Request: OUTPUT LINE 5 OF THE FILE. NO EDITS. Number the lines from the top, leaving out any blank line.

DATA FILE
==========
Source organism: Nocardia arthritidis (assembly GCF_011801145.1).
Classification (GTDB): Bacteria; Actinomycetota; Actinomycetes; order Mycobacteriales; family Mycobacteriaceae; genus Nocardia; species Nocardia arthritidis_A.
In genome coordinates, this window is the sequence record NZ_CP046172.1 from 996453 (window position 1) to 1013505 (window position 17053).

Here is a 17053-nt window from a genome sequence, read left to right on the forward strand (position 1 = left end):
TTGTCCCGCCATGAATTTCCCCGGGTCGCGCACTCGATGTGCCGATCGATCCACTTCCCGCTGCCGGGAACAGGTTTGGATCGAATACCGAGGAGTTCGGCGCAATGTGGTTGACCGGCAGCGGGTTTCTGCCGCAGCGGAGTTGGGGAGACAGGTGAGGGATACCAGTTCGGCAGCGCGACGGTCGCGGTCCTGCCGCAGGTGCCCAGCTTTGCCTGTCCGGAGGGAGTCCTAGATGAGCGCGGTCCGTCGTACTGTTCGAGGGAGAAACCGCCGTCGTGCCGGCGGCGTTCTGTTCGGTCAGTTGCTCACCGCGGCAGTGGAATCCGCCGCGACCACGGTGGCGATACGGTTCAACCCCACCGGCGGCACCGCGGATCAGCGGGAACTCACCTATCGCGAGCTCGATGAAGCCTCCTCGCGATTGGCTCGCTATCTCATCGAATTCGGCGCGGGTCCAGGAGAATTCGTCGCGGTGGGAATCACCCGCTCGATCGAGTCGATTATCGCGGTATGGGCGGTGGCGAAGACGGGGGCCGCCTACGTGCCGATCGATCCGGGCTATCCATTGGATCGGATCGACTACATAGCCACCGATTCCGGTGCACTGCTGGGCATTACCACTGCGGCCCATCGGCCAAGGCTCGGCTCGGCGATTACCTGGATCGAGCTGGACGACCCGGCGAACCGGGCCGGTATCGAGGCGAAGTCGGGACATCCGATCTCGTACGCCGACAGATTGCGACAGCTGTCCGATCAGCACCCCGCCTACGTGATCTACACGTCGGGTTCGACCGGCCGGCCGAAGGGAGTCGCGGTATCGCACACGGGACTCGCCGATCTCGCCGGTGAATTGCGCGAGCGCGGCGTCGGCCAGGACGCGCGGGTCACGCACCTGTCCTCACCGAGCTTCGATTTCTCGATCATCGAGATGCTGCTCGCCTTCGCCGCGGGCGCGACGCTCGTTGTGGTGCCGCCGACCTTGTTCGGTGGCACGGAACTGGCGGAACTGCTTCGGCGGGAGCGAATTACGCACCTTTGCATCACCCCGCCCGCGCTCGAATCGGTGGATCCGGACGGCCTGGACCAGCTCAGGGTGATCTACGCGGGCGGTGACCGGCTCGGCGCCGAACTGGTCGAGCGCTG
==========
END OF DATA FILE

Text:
TTGTCCCGCCATGAATTTCCCCGGGTCGCGCACTCGATGTGCCGATCGATCCACTTCCCGCTGCCGGGAACAGGTTTGGATCGAATACCGAGGAGTTCGGCGCAATGTGGTTGACCGGCAGCGGGTTTCTGCCGCAGCGGAGTTGGGGAGACAGGTGAGGGATACCAGTTCGGCAGCGCGACGGTCGCGGTCCTGCCGCAGGTGCCCAGCTTTGCCTGTCCGGAGGGAGTCCTAGATGAGCGCGGTCCGTCGTACTGTTCGAGGGAGAAACCGCCGTCGTGCCGGCGGCGTTCTGTTCGGTCAGTTGCTCACCGCGGCAGTGGAATCCGCCGCGACCACGGTGGCGATACGGTTCAACCCCACCGGCGGCACCGCGGATCAGCGGGAACTCACCTATCGCGAGCTCGATGAAGCCTCCTCGCGATTGGCTCGCTATCTCATCGAATTCGGCGCGGGTCCAGGAGAATTCGTCGCGGTGGGAATCACCCGCTCGATCGAGTCGATTATCGCGGTATGGGCGGTGGCGAAGACGGGGGCCGCCTACGTGCCGATCGATCCGGGCTATCCATTGGATCGGATCGACTACATAGCCACCGATTCCGGTGCACTGCTGGGCATTACCACTGCGGCCCATCGGCCAAGGCTCGGCTCGGCGATTACCTGGATCGAGCTGGACGACCCGGCGAACCGGGCCGGTATCGAGGCGAAGTCGGGACATCCGATCTCGTACGCCGACAGATTGCGACAGCTGTCCGATCAGCACCCCGCCTACGTGATCTACACGTCGGGTTCGACCGGCCGGCCGAAGGGAGTCGCGGTATCGCACACGGGACTCGCCGATCTCGCCGGTGAATTGCGCGAGCGCGGCGTCGGCCAGGACGCGCGGGTCACGCACCTGTCCTCACCGAGCTTCGATTTCTCGATCATCGAGATGCTGCTCGCCTTCGCCGCGGGCGCGACGCTCGTTGTGGTGCCGCCGACCTTGTTCGGTGGCACGGAACTGGCGGAACTGCTTCGGCGGGAGCGAATTACGCACCTTTGCATCACCCCGCCCGCGCTCGAATCGGTGGATCCGGACGGCCTGGACCAGCTCAGGGTGATCTACGCGGGCGGTGACCGGCTCGGCGCCGAACTGGTCGAGCGCTG